Echinopsis sp. forma cristata CLONE A (Green)
This plant forms very nice tangled crests that
can reach 30cm with age.
Description: The hybrids of
Echinopsis (commonly known as Easter Lily Cactus )
are very popular and widely grown for their easy cultivation and for the
showy flowers, but the beautiful crested forms are still rare in cactus
collection. There are lots of different hybrids in cultivation, which
are not easy to recognize if not in flower. The standard
Echinopsis are spherical to cylindrical spiny cactus with many
branches that can form large mound up to 50 cm (or more) in diameter. The beautiful crested form,
here described (Clone A
green form) , is rare in collection and priced
for its compact growing green fan-like
Stem: Fat, it can form in age a large convoluted mound
and can reach a considerable size (up to 50 cm tall and in diameter, or
Small, roundish, whitish-grey.
Spines: It has many short
spines all quite similar in shape,
partially cover the surface of the stems.
Flowers: This clone usually do not produces flowers.
subspecies, varieties and forms:
Echinopsis sp. forma criatata
Garden origin (Nursery
Conservation status: Listed in
CITES appendix 2.
Common Names include: Crested Easter Lily Cactus.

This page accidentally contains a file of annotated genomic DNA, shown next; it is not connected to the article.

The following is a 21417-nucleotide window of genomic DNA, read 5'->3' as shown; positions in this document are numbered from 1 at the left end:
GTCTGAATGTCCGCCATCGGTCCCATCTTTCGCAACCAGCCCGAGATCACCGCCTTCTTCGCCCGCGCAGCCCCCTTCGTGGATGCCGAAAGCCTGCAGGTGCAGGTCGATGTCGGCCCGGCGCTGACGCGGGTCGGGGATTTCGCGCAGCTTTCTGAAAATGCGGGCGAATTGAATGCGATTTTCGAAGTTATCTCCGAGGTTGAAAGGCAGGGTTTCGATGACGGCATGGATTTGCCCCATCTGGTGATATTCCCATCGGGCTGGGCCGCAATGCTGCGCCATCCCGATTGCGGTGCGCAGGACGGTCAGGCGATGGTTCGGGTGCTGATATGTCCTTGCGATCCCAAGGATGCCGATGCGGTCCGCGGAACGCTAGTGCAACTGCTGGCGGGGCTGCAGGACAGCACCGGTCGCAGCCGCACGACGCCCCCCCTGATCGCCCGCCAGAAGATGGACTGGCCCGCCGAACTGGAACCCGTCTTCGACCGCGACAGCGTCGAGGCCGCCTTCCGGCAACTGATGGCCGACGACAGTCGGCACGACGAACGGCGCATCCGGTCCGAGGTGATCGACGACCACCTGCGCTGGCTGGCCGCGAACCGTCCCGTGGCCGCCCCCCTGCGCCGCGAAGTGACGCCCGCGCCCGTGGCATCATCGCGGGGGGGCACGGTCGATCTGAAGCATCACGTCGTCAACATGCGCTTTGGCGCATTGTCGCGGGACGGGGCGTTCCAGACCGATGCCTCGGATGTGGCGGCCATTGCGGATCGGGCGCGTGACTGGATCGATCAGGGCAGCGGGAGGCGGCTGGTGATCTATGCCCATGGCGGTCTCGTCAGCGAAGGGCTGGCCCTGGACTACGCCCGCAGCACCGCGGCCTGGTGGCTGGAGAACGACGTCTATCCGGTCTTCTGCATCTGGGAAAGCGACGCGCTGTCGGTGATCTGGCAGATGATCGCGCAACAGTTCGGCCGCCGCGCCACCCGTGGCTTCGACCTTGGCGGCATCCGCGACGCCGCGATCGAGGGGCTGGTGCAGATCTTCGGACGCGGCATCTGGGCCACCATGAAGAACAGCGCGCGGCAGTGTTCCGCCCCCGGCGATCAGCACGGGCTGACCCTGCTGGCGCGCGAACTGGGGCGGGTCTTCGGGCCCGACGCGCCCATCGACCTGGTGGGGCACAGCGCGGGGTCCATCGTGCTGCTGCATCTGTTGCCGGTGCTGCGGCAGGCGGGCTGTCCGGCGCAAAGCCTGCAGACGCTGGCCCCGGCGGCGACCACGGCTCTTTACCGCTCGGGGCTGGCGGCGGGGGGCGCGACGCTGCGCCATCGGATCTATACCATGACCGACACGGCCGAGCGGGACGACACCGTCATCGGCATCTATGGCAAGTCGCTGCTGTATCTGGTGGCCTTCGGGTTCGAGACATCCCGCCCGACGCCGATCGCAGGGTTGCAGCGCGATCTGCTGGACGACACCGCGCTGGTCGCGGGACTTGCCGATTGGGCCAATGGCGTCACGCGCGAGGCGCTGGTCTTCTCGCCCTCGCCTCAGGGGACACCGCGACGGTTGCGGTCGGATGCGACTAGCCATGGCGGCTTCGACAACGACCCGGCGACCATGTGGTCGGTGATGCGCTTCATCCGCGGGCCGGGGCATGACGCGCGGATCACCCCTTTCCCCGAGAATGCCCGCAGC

This plant does well under
cultivation, though quite slow
growing, but it can be much faster when grafted or sustained with
proper watering and fertilizing.
Plants grown on their own roots need a very well-drained soil mix (more
so than many other cacti) and moderate to abundant water in summer,
almost none in winter, as they are rot prone particularly when weather
is wet and cold.
But it's important to
the bodies of these plants while they are in sunlight. A wet cactus in
the sun light can cause sun burning, which can lead to scars, or even
fungal infections and death. They require lots of bright sunlight
(full sun or half-sun), which
encourages growth of the spines.
The grafted plants are very easy to grow and will form a large white
brain-like mounds with age. Watering during the active growing season
(spring and summer); this will encourage steady growth, and prevent the
plant from shrivelling. It should be kept in a cool place
during winter rest (it can
briefly tolerate temp. as low as -7°C). Stems
may possibly become purple and limp in winter, but revitalize in early
spring. Any normal shoots should be removed to promote the
growth of the crest.
Propagation: Grafting, It can also be increased by cuttings, which will take root in a
minimum temperature of 20° C. Cuttings of healthy shoots can be taken in
the spring and summer, Cut the stem with a sharp, sterile knife, leave
the cutting in a warm, dry place for a week or weeks (depending on how
thick the cutting is) until a callus forms over the wound. Once the
callus forms, the cutting may be inserted in a container filled with
firmed cactus potting mix topped with a surface layer of coarse grit.
They should be placed in the coarse grit only; this prevents the cut end
from becoming too wet and allows the roots to penetrate the rich compost
underneath. The cuttings should root in 2 to 6 weeks.